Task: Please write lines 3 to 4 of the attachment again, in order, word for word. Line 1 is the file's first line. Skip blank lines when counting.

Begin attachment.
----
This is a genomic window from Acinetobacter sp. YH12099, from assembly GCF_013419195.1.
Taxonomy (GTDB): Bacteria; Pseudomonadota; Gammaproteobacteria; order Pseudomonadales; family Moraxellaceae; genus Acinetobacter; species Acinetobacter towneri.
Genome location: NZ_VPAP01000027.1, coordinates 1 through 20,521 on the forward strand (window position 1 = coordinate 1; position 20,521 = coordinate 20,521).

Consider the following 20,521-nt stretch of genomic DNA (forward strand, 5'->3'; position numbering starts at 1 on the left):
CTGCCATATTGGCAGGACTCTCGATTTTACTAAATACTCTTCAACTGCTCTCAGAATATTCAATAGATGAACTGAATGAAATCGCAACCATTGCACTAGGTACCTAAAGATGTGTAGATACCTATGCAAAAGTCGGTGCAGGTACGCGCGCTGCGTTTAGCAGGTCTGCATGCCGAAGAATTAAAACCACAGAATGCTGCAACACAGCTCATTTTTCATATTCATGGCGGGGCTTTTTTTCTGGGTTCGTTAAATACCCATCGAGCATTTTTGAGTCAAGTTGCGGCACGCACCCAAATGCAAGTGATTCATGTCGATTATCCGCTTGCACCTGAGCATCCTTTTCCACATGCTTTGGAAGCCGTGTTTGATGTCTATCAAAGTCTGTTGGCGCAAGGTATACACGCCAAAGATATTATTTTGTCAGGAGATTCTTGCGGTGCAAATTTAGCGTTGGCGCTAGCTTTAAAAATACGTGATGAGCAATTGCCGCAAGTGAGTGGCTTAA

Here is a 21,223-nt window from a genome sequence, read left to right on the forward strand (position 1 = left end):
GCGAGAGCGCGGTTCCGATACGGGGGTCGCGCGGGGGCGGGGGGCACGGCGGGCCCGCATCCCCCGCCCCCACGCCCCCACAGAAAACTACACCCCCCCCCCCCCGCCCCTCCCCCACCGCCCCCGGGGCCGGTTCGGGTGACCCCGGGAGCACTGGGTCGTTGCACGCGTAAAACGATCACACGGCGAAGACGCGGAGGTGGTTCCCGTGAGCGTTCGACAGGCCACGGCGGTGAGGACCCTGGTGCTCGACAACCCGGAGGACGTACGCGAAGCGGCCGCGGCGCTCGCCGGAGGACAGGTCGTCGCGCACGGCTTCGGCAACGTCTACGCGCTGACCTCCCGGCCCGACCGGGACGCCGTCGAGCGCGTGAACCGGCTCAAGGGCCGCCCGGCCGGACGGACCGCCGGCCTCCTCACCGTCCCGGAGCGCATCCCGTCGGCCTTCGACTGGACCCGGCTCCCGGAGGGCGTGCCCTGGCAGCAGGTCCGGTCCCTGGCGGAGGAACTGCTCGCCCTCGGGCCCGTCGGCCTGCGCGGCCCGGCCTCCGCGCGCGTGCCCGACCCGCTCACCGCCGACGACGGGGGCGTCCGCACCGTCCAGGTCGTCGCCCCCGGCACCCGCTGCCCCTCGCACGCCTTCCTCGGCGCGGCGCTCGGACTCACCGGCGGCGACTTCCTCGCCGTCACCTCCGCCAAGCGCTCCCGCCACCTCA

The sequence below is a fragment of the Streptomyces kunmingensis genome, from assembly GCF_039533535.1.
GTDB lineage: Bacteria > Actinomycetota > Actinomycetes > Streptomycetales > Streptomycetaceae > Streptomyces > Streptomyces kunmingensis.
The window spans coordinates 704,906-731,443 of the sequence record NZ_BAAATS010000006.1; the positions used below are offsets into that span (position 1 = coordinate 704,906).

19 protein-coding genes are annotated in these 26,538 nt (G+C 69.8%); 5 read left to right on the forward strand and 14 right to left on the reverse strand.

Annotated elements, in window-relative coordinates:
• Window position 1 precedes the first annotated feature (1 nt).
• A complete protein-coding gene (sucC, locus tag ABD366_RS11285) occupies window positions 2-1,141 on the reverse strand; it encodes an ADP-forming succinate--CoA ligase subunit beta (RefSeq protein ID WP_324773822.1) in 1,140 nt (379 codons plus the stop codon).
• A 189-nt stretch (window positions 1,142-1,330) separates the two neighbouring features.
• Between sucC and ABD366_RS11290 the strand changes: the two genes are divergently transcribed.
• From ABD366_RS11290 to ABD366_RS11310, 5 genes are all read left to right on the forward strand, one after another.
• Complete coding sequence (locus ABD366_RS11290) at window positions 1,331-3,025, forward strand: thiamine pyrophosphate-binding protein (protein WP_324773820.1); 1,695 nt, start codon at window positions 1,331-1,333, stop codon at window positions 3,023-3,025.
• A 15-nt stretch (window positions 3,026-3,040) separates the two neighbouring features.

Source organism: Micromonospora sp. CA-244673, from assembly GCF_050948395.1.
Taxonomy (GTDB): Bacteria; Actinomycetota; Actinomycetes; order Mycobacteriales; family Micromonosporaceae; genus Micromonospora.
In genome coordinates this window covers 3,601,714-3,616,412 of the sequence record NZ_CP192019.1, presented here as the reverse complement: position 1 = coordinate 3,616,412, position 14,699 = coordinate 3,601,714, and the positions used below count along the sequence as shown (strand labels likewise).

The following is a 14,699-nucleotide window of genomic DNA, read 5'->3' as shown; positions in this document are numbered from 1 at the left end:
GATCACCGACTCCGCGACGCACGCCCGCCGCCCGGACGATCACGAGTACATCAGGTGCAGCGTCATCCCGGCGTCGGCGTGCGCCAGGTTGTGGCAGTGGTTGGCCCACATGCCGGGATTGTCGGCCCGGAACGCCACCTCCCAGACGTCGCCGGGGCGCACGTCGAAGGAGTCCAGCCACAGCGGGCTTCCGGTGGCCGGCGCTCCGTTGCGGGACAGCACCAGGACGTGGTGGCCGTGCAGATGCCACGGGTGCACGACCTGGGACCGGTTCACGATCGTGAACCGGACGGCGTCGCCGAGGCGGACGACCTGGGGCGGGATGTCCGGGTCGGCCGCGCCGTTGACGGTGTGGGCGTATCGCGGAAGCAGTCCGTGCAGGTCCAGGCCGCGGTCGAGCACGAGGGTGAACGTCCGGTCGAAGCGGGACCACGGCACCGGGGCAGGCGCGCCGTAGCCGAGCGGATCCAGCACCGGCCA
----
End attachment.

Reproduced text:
Genome location: NZ_VPAP01000027.1, coordinates 1 through 20,521 on the forward strand (window position 1 = coordinate 1; position 20,521 = coordinate 20,521).

Consider the following 20,521-nt stretch of genomic DNA (forward strand, 5'->3'; position numbering starts at 1 on the left):